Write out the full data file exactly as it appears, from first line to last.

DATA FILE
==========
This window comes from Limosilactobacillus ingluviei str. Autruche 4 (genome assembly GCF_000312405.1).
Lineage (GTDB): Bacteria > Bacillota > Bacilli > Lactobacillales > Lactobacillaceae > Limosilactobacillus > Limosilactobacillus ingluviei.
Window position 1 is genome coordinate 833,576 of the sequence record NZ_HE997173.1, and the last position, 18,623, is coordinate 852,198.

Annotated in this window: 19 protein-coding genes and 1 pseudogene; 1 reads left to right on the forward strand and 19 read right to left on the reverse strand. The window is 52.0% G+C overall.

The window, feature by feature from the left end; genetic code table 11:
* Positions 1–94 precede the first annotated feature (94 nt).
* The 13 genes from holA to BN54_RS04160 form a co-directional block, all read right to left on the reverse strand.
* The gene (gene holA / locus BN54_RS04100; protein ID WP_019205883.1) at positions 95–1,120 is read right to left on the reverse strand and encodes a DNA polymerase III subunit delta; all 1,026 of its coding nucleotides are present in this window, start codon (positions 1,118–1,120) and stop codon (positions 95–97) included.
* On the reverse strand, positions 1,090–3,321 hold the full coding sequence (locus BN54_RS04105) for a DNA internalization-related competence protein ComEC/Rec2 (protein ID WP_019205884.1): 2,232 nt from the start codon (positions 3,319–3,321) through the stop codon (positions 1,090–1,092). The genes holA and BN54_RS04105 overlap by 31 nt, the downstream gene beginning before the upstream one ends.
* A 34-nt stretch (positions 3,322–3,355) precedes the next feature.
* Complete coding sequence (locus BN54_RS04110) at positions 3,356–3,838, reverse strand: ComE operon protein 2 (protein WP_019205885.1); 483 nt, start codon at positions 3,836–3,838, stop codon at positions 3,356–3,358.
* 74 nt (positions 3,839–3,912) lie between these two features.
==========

This window comes from Limosilactobacillus ingluviei str. Autruche 4 (genome assembly GCF_000312405.1).
Lineage (GTDB): Bacteria > Bacillota > Bacilli > Lactobacillales > Lactobacillaceae > Limosilactobacillus > Limosilactobacillus ingluviei.
Window position 1 is genome coordinate 833,576 of the sequence record NZ_HE997173.1, and the last position, 18,623, is coordinate 852,198.

Annotated in this window: 19 protein-coding genes and 1 pseudogene; 1 reads left to right on the forward strand and 19 read right to left on the reverse strand. The window is 52.0% G+C overall.

The window, feature by feature from the left end; genetic code table 11:
* Positions 1–94 precede the first annotated feature (94 nt).
* The 13 genes from holA to BN54_RS04160 form a co-directional block, all read right to left on the reverse strand.
* The gene (gene holA / locus BN54_RS04100; protein ID WP_019205883.1) at positions 95–1,120 is read right to left on the reverse strand and encodes a DNA polymerase III subunit delta; all 1,026 of its coding nucleotides are present in this window, start codon (positions 1,118–1,120) and stop codon (positions 95–97) included.
* On the reverse strand, positions 1,090–3,321 hold the full coding sequence (locus BN54_RS04105) for a DNA internalization-related competence protein ComEC/Rec2 (protein ID WP_019205884.1): 2,232 nt from the start codon (positions 3,319–3,321) through the stop codon (positions 1,090–1,092). The genes holA and BN54_RS04105 overlap by 31 nt, the downstream gene beginning before the upstream one ends.
* A 34-nt stretch (positions 3,322–3,355) precedes the next feature.
* Complete coding sequence (locus BN54_RS04110) at positions 3,356–3,838, reverse strand: ComE operon protein 2 (protein WP_019205885.1); 483 nt, start codon at positions 3,836–3,838, stop codon at positions 3,356–3,358.
* 74 nt (positions 3,839–3,912) lie between these two features.